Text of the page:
Using Exceptions in C++

C++ is big – it has been said that any given programmer only ever uses about 40% of the language’s features. The trouble is that it is a different 40% for each person. Exceptions are a great example of this, some people swear by them while many coding standards specifically ban/discourage them (cf: google, mozilla). It is ironic that a feature designed to make code safer is sometimes regarded as being too dangerous to use.

Personally I like exceptions, but even I realise that they have there limitations. This post is an attempt to formalise some guidelines about when exceptions should be used and when they should be avoided beyond the usual language rules. I should mention at this stage that most of my experience is in desktop client/server software. C++ is used in all sorts of places these days, and what works on desktops and beefy servers may not suit the embedded world (for example).

When to Catch

My rule of thumb is “Do not let exceptions escape from a function you didn’t explicitly call yourself“. This includes destructors, callbacks, thread functions, WNDPROCs, and any other miscellaneous way your functions can be entered (it does not include constructors or virtual functions – exceptions are very useful in those). In general, all these things should catch and handle all exceptions.

Your program will die if an exception escapes a thread. If you are lucky your runtime will do something clever and your program will die painlessly but possibly the OS will have to dispatch the process messily. Either way, your users will not be impressed, so you should always wrap thread functions in try{}catch blocks. In the best case you might be able to signal that an operation failed to the main thread, which can restart it if required. In the worst case you can at least log what happened before exiting.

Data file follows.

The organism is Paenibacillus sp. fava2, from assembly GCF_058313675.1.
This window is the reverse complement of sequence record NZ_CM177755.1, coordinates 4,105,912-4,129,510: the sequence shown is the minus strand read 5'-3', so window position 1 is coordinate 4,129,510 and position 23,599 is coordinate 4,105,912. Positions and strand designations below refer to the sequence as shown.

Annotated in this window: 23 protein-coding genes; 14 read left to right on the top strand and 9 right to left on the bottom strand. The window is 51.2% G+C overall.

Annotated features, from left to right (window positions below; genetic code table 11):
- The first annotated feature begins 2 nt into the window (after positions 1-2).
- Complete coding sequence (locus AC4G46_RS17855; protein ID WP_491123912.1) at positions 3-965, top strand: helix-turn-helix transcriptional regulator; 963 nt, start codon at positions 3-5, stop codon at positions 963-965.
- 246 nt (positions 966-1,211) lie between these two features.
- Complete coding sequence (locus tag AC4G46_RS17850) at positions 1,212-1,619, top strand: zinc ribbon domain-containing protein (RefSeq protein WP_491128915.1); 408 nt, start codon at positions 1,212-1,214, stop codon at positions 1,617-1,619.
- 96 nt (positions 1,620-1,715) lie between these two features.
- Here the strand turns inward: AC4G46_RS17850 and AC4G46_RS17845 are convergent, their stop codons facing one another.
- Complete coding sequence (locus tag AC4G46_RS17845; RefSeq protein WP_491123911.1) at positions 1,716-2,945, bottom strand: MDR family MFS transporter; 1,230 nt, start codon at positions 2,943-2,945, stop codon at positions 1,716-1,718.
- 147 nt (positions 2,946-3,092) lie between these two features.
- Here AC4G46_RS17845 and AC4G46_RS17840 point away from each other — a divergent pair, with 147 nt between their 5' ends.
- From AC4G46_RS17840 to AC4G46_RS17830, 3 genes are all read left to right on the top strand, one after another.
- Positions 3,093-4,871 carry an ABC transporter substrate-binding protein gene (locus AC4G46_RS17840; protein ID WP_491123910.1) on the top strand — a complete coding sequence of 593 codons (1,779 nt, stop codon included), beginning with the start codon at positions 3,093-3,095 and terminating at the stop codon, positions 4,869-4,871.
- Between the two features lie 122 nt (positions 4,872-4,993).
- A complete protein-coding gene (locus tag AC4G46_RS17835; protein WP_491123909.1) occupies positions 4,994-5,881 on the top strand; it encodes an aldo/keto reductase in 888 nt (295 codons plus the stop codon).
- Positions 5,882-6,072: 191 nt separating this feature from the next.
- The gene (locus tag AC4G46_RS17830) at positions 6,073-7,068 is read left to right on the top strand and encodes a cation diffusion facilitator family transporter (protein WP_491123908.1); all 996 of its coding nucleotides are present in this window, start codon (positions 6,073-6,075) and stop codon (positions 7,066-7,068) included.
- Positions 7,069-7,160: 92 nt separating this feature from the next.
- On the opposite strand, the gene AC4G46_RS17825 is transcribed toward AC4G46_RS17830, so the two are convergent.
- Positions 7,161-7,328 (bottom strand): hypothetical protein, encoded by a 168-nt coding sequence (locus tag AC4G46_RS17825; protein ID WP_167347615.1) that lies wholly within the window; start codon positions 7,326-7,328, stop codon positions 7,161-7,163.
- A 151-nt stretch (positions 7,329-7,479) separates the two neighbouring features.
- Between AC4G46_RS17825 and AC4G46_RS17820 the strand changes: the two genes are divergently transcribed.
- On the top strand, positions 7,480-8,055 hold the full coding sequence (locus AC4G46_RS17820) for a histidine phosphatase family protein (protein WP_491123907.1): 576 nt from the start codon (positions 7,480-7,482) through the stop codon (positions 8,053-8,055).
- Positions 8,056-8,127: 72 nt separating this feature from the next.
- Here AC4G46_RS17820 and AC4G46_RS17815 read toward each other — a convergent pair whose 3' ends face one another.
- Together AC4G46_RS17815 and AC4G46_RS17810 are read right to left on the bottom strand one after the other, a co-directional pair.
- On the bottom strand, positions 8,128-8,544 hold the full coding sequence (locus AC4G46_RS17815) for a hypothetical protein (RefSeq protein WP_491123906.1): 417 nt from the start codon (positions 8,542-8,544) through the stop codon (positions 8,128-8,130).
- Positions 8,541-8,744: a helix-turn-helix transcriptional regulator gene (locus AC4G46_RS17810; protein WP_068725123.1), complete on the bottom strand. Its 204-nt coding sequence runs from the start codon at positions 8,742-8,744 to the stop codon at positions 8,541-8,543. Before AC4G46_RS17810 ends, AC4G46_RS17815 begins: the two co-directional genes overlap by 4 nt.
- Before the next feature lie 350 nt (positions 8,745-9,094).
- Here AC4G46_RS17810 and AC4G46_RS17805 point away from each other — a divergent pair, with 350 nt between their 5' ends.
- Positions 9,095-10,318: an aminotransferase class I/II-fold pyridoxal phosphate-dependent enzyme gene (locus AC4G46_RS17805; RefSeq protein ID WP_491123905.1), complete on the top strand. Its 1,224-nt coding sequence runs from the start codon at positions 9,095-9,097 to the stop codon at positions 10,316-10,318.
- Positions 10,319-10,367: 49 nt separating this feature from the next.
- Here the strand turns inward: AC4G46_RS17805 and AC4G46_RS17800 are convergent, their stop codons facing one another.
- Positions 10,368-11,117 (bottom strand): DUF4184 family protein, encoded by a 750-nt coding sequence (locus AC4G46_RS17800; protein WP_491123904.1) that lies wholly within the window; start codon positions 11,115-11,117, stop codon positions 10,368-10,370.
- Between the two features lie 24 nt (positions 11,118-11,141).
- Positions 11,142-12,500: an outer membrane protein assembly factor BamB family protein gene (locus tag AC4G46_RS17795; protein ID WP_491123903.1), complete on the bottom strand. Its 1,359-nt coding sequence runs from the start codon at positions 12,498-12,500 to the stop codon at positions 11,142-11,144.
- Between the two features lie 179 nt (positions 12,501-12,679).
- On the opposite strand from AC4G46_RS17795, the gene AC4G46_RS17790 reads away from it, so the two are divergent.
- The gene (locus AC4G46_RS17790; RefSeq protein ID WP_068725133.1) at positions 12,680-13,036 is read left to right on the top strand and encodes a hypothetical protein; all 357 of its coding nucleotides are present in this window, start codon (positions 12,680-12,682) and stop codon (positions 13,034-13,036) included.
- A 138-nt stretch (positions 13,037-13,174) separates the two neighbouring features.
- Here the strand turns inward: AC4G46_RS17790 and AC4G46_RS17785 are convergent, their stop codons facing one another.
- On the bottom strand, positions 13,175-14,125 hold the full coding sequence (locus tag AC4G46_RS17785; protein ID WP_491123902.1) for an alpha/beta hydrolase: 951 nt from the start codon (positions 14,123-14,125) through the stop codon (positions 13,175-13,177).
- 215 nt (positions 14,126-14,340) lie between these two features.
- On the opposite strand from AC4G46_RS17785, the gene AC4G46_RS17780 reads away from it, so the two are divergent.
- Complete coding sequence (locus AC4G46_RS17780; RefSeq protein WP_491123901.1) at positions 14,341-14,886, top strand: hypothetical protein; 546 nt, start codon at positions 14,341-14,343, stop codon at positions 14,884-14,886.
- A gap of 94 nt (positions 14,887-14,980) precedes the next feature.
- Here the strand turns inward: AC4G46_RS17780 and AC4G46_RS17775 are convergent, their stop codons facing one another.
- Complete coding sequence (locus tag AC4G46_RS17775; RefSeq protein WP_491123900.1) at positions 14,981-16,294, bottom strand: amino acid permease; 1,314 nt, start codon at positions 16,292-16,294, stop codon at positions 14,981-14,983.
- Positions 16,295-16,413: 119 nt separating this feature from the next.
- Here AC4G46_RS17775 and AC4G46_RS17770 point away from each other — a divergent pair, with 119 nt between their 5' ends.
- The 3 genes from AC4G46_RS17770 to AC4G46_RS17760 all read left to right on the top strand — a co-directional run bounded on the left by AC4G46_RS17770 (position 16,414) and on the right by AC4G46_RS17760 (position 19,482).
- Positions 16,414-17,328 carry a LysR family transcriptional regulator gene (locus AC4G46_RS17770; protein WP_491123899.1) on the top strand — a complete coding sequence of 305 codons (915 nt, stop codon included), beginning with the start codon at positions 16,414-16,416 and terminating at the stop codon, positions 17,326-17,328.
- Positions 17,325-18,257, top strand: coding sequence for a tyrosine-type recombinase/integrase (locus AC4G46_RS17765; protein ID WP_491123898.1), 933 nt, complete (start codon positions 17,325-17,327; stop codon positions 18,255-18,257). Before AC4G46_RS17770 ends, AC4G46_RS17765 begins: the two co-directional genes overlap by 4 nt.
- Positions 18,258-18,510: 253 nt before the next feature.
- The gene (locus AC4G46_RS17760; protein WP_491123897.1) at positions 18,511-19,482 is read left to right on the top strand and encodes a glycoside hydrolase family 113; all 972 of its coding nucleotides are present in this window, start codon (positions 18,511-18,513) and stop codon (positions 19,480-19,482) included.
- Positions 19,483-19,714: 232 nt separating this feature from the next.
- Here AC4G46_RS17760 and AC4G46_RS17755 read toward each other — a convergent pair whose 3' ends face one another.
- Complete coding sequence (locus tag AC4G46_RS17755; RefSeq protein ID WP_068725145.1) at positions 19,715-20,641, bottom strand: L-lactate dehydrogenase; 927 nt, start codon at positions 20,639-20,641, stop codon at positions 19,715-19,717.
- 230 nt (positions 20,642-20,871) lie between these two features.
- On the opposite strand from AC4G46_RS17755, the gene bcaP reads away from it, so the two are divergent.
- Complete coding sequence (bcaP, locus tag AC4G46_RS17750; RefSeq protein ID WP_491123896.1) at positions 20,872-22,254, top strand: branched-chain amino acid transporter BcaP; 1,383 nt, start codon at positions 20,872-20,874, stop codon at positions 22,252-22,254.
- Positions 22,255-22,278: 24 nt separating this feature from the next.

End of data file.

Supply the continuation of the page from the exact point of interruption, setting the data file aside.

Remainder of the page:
Lots of third part libraries communicate with your code using callbacks that you supply. You should always ensure that any exceptions are caught before returning back into third party code, since you can never be sure if the library does the right thing. C style libraries like LibCURL are right out, they will probably leak handles and memory as the stack is unwound. C++ libraries may (or may not) be better but could do things you do not expect, like swallow the exceptions themselves instead of letting them fall through (boost::iostreams). Also, some libraries actually call you back on a different thread (boost::asio) so the advice in the previous paragraph also applies here.

You should always be prepared to catch any exceptions that are documented by any C++ libraries you use, especially things like boost::filesystem which can throw at any time.

What to Throw

My advice is to create a small hierarchy that is derived from std::runtime_exception unless you are already using a custom exception class. Don’t try to get clever and throw std::string or char*. Design your hierarchy around how the exceptions are to be handled, rather than what can go wrong. For instance, if there are 5 different ways your program throw exceptions, but only 3 different things that can happen in response then you only need 3 types of exceptions.

In my experience, exceptions fall into two categories: recoverable and fatal. Recoverable exceptions will be caught within a layer, or perhaps the next layer up which can then reattempt the operation (or perhaps just log and ignore the problem if the operation was not crucial.) Fatal errors are usually not caught until the outer loop of the program, where they are logged before the program can be shutdown cleanly. In general, the exceptions you expect to recover from should derive from exceptions you expect to be fatal.

I tend to name my exception types based on how they are handled and what circumstance they represent, like so:

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class UnrecoverableFileReadException : public std::runtime_error
{
	// thrown when a file cannot be read correctly, ie: the file exists but is misformatted
public:
	UnrecoverableFileException( const std::string& msg ):std::runtime_error(msg) {};
};
 
class FileReadException : public UnrecoverableFileReadException
{
public:
	// thrown when a file cannot be read but the user can be prompted to select another file
	TemporaryFileException( const std::string& msg ):UnrecoverableFileReadException(msg) {};
};

When throwing, always construct the exception with a sensible message if only for logging and debugging purposes. Normally this message would not be shown to the user since it will be hard to localise. Add additional members to your exception class if you want to include other information with the exception. Just remember that exceptions must be copyable.